Four Easy Steps to Spot a Fake Rolex

The launch of the new Steel Rolex GMT-Master II Pepsi has caused one hell of a stir among luxury timepiece fans worldwide. Taking value for money to levels we’ve simply not seen in years, the sub-$10,000 follows the 2014 white gold version with a far punchier price-tag.

So in the spirit of value for money, we thought we’d focus on the maximization thereof. And if looking to maximize value for money, the worst thing you can do is lump yourself with a fake Rolex.

The question being – is it easy to spot a fake Rolex? What can the average buyer on the street do to avoid buying a fake Rolex?

Believe it or not, it’s pretty easy – just be sure to consider the following:

The Second Hand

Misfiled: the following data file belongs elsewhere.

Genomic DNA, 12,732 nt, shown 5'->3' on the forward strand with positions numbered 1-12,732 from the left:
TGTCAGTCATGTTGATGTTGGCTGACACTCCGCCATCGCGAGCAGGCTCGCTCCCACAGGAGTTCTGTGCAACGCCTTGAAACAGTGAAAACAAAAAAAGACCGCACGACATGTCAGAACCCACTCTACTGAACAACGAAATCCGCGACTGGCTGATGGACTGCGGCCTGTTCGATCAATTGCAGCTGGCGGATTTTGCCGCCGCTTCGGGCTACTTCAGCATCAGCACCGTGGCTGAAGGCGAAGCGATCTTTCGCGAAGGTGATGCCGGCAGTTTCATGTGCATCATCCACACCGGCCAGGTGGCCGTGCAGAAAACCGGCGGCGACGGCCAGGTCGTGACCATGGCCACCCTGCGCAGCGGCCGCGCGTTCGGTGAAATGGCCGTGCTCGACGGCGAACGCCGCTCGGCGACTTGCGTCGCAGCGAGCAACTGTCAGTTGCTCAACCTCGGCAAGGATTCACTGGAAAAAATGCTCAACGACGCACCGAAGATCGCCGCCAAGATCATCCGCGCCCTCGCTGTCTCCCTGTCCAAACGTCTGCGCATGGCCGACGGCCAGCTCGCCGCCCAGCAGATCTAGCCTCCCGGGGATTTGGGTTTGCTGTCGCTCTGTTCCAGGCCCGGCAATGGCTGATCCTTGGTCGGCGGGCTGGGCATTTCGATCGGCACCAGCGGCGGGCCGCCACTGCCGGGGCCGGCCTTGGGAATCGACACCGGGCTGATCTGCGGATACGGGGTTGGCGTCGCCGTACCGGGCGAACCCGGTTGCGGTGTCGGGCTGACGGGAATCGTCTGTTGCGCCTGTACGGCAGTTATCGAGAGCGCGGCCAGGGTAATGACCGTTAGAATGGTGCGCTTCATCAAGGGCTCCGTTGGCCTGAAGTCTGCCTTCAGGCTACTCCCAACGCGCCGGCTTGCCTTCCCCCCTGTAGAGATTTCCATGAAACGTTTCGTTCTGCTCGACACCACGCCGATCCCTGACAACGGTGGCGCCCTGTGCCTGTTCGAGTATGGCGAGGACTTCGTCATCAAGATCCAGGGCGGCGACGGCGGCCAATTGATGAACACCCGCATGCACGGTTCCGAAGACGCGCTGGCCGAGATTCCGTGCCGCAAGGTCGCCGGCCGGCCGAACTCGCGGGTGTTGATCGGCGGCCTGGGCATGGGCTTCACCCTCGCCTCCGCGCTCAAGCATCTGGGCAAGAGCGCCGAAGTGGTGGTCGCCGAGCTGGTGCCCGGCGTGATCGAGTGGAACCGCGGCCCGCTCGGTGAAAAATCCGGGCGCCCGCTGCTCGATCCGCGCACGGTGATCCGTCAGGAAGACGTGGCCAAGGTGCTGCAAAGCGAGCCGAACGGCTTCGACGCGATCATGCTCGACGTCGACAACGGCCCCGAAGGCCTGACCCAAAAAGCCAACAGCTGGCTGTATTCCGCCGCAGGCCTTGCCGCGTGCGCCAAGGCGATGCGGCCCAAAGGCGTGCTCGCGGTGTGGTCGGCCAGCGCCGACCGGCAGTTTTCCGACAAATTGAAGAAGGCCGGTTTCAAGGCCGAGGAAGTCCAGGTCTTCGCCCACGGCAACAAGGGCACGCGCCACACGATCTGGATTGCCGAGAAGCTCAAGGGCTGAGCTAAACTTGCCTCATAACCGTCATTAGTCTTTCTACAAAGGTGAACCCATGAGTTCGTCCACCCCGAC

First up, if the second hand isn’t buttery-smooth and flawlessly consistent, it isn’t a real Rolex. Put the real thing next to a fake and the difference is ridiculously easy to spot.

Date Magnification

Typically, Rolex watches feature a magnification pane above the date, providing 3x or 4x magnification. In knock-offs, there’s often no magnification at all, shoddy glass or (take a deep breath!) a plastic magnifier.


In the case of gold Rolex watches, every timepiece that makes it into the USA features a distinct import hallmark. Familiarize yourself with what it looks like and make sure it’s where it should be.


Last up, and while it’s a bitter pill to swallow, there’s no such thing as a cheap Rolex. Never has been, never will be. Even those on the black market that has been illegally obtained sell for consistently high prices. So if you’re ever offered a ‘Rolex’ for $49 from a shady back-street dealer, there’s no way on God’s green Earth it’s even close to real.